This morning I ran into Bamayo Mpundu and her three incredibly adorable daughters at the well. We worked through an amiable conversation as we drew water, the several gaps in the language barrier mostly bridged by the bamayo’s persistence and perseverance combined with my willingness to cheerfully say something completely wrong. All the while I made faces at the little girls, who beamed up at me with cherubic, toothy grins. [Mom, one of them is named Janet; you cannot possibly have a cuter namesake.]
Then Bamayo shifted the chitenge wrapped around her back to bring her youngest daughter into full view. To the delight of both her mother and a few other women who had arrived at the well, the baby screwed up its face upon seeing me and started wailing.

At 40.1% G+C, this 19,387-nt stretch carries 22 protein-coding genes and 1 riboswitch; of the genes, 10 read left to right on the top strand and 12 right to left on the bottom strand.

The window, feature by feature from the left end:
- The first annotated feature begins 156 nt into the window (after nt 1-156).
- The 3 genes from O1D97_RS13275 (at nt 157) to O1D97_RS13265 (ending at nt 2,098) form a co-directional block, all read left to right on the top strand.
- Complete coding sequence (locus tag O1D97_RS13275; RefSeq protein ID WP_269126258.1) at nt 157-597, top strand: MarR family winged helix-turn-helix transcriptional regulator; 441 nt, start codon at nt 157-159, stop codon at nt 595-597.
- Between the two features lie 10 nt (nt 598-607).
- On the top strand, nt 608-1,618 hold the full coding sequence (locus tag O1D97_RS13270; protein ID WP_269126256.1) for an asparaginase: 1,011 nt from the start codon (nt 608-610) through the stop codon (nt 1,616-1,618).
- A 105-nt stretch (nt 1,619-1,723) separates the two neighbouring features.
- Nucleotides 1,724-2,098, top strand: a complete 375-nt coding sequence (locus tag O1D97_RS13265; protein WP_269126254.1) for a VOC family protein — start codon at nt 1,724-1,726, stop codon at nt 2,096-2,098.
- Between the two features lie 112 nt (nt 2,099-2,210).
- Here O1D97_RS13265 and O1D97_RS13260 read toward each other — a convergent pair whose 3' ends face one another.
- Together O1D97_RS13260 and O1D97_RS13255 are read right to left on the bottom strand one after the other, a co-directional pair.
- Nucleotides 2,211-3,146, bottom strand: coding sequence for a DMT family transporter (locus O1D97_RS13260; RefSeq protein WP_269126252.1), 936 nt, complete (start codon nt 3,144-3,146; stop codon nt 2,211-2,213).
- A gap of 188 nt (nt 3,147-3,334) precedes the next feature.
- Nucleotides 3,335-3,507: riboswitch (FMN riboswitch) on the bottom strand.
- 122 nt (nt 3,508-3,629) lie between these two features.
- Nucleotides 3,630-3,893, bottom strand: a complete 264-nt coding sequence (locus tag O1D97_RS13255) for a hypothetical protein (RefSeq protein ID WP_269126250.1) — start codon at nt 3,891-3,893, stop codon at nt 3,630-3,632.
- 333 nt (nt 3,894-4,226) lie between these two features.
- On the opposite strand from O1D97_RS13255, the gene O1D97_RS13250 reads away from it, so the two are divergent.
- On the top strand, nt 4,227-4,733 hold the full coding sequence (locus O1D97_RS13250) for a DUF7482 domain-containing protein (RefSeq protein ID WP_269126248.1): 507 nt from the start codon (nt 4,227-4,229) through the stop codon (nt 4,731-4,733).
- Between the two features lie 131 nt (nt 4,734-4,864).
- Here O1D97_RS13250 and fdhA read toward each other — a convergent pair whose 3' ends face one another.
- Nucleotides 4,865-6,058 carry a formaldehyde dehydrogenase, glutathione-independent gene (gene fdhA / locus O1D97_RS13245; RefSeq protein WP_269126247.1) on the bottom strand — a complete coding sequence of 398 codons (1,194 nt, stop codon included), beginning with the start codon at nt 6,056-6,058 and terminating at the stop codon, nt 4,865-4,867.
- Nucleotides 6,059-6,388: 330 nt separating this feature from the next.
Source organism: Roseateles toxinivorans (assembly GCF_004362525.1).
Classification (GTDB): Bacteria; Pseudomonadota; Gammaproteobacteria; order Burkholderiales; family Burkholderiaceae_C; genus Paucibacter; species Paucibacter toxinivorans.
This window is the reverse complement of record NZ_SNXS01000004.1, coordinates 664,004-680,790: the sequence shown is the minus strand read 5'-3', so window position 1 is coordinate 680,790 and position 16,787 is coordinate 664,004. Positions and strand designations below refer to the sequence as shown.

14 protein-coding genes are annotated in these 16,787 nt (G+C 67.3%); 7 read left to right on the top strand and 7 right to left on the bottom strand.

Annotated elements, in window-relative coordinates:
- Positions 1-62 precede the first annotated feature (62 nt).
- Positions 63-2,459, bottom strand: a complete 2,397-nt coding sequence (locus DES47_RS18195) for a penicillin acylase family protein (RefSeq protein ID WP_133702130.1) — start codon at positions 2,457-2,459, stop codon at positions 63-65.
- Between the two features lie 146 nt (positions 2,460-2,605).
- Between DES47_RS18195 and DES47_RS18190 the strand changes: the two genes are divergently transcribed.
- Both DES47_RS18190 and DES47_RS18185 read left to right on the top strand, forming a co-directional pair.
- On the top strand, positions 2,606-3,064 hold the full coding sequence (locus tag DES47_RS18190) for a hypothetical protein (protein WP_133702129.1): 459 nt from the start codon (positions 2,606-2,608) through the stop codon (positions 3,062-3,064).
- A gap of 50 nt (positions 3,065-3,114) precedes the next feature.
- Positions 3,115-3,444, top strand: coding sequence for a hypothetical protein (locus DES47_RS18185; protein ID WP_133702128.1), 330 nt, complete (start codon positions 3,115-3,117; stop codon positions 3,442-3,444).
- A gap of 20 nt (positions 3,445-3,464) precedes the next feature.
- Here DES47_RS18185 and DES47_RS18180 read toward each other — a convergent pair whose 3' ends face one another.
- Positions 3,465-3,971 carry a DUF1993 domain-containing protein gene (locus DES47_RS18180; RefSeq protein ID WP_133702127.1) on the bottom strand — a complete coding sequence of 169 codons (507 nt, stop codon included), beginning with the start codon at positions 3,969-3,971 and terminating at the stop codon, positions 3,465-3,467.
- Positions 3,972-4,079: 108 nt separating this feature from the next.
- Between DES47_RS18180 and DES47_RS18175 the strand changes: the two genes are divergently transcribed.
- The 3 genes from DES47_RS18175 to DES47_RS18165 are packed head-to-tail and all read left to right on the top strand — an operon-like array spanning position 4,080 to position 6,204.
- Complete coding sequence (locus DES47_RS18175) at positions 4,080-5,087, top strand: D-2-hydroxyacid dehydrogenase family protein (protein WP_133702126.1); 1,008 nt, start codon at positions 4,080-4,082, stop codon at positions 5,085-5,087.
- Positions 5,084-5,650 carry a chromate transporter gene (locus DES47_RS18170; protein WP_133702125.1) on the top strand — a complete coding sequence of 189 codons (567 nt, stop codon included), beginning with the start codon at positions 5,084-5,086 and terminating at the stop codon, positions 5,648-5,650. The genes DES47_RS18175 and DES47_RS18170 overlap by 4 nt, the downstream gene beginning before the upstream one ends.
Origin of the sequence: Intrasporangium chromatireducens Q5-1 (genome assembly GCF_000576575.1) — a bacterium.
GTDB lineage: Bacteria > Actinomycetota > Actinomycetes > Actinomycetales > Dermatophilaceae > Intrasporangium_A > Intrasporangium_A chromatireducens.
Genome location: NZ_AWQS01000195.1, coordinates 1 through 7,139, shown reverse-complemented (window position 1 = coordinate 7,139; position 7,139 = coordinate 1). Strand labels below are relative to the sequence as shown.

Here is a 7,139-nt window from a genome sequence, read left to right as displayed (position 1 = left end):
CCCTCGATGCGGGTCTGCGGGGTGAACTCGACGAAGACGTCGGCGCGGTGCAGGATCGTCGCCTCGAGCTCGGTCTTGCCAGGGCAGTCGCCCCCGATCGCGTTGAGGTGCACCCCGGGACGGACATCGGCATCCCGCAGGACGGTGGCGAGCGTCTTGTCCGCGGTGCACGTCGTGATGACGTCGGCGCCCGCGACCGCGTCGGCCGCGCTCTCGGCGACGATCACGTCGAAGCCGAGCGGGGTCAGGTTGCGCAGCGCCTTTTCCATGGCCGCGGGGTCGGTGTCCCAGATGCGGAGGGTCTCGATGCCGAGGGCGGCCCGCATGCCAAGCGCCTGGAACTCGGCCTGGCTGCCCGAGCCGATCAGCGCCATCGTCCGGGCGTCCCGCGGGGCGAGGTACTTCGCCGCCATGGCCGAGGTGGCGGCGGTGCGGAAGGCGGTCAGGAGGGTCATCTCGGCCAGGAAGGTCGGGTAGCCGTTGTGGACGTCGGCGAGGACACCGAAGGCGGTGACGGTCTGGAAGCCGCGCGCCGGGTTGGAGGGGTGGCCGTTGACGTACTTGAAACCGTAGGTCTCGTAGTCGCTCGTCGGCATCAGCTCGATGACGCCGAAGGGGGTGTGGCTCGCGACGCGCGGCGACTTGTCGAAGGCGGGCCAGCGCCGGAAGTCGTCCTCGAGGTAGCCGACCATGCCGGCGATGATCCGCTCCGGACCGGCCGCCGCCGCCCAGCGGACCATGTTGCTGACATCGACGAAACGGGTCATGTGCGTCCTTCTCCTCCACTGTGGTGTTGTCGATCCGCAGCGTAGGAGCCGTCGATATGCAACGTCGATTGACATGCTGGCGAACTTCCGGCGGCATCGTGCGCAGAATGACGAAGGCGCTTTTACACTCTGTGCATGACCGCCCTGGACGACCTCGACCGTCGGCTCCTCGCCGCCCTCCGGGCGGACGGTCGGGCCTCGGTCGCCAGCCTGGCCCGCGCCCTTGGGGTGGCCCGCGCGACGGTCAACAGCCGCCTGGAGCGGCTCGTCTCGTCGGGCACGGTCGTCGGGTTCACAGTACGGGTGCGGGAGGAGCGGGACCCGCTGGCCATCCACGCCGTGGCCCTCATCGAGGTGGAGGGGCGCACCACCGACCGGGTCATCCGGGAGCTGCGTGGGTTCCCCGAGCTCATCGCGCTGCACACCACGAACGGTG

This is a popular game that women with babies like to play with the muzungu, since small children are told that white people will eat them. I reassured the poor kid in Bemba, “Don’t worry, I don’t eat babies. I eat large people because they have more meat.”
She didn’t look too convinced. The bamayos, on the other hand, thought this was hilarious, and repeated it for the terrified baby’s benefit. “He eats large people! Mwaumfwa? (Do you hear?)”
This is how my village will remember me after I’m gone: the white person who eats large people.